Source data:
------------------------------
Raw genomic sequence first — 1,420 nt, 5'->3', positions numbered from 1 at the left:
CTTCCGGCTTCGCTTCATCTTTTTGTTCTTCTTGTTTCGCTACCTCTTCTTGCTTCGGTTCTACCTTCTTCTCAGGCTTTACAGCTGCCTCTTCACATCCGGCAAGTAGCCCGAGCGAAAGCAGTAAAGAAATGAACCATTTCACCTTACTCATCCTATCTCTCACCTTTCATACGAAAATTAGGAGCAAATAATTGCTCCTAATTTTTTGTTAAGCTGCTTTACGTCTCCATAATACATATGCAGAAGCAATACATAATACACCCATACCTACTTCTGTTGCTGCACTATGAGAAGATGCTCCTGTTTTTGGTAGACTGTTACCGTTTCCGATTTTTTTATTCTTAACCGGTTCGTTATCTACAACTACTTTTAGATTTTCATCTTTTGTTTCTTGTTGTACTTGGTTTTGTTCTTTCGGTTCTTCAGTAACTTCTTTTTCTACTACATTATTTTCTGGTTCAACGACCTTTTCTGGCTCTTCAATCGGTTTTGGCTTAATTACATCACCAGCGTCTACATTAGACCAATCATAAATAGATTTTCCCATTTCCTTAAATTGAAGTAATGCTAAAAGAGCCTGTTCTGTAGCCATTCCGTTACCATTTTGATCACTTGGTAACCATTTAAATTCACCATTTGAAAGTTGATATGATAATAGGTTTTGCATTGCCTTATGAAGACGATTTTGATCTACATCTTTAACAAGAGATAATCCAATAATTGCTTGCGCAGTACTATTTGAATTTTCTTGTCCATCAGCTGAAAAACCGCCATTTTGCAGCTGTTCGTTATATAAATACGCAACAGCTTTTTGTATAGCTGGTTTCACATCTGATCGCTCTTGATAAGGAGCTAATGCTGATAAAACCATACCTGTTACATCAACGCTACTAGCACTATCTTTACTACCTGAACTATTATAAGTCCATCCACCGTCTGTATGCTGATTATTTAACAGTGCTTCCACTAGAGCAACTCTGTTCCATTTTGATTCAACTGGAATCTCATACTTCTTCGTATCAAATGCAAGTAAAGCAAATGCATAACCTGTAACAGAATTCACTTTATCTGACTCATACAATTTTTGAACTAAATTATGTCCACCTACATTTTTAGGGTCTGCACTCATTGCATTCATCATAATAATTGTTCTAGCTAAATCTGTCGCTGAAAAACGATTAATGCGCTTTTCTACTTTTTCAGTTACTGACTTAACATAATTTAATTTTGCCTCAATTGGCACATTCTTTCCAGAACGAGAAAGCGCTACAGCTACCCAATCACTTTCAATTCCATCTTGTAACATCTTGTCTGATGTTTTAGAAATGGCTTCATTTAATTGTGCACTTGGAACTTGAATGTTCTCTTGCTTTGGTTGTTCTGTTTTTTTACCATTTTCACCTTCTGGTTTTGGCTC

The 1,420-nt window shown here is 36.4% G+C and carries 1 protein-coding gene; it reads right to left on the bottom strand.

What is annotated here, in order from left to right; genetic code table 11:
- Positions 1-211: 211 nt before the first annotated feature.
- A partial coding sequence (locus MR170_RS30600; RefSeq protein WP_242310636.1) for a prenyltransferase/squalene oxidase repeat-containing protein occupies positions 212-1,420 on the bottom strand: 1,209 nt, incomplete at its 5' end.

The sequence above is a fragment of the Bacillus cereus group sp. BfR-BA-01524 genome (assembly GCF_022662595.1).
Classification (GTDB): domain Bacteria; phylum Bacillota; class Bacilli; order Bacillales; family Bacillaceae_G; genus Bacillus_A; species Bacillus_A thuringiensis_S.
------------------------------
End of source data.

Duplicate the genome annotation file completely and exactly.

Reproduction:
Raw genomic sequence first — 1,420 nt, 5'->3', positions numbered from 1 at the left:
CTTCCGGCTTCGCTTCATCTTTTTGTTCTTCTTGTTTCGCTACCTCTTCTTGCTTCGGTTCTACCTTCTTCTCAGGCTTTACAGCTGCCTCTTCACATCCGGCAAGTAGCCCGAGCGAAAGCAGTAAAGAAATGAACCATTTCACCTTACTCATCCTATCTCTCACCTTTCATACGAAAATTAGGAGCAAATAATTGCTCCTAATTTTTTGTTAAGCTGCTTTACGTCTCCATAATACATATGCAGAAGCAATACATAATACACCCATACCTACTTCTGTTGCTGCACTATGAGAAGATGCTCCTGTTTTTGGTAGACTGTTACCGTTTCCGATTTTTTTATTCTTAACCGGTTCGTTATCTACAACTACTTTTAGATTTTCATCTTTTGTTTCTTGTTGTACTTGGTTTTGTTCTTTCGGTTCTTCAGTAACTTCTTTTTCTACTACATTATTTTCTGGTTCAACGACCTTTTCTGGCTCTTCAATCGGTTTTGGCTTAATTACATCACCAGCGTCTACATTAGACCAATCATAAATAGATTTTCCCATTTCCTTAAATTGAAGTAATGCTAAAAGAGCCTGTTCTGTAGCCATTCCGTTACCATTTTGATCACTTGGTAACCATTTAAATTCACCATTTGAAAGTTGATATGATAATAGGTTTTGCATTGCCTTATGAAGACGATTTTGATCTACATCTTTAACAAGAGATAATCCAATAATTGCTTGCGCAGTACTATTTGAATTTTCTTGTCCATCAGCTGAAAAACCGCCATTTTGCAGCTGTTCGTTATATAAATACGCAACAGCTTTTTGTATAGCTGGTTTCACATCTGATCGCTCTTGATAAGGAGCTAATGCTGATAAAACCATACCTGTTACATCAACGCTACTAGCACTATCTTTACTACCTGAACTATTATAAGTCCATCCACCGTCTGTATGCTGATTATTTAACAGTGCTTCCACTAGAGCAACTCTGTTCCATTTTGATTCAACTGGAATCTCATACTTCTTCGTATCAAATGCAAGTAAAGCAAATGCATAACCTGTAACAGAATTCACTTTATCTGACTCATACAATTTTTGAACTAAATTATGTCCACCTACATTTTTAGGGTCTGCACTCATTGCATTCATCATAATAATTGTTCTAGCTAAATCTGTCGCTGAAAAACGATTAATGCGCTTTTCTACTTTTTCAGTTACTGACTTAACATAATTTAATTTTGCCTCAATTGGCACATTCTTTCCAGAACGAGAAAGCGCTACAGCTACCCAATCACTTTCAATTCCATCTTGTAACATCTTGTCTGATGTTTTAGAAATGGCTTCATTTAATTGTGCACTTGGAACTTGAATGTTCTCTTGCTTTGGTTGTTCTGTTTTTTTACCATTTTCACCTTCTGGTTTTGGCTC

The 1,420-nt window shown here is 36.4% G+C and carries 1 protein-coding gene; it reads right to left on the bottom strand.

What is annotated here, in order from left to right; genetic code table 11:
- Positions 1-211: 211 nt before the first annotated feature.
- A partial coding sequence (locus MR170_RS30600; RefSeq protein WP_242310636.1) for a prenyltransferase/squalene oxidase repeat-containing protein occupies positions 212-1,420 on the bottom strand: 1,209 nt, incomplete at its 5' end.

The sequence above is a fragment of the Bacillus cereus group sp. BfR-BA-01524 genome (assembly GCF_022662595.1).
Classification (GTDB): domain Bacteria; phylum Bacillota; class Bacilli; order Bacillales; family Bacillaceae_G; genus Bacillus_A; species Bacillus_A thuringiensis_S.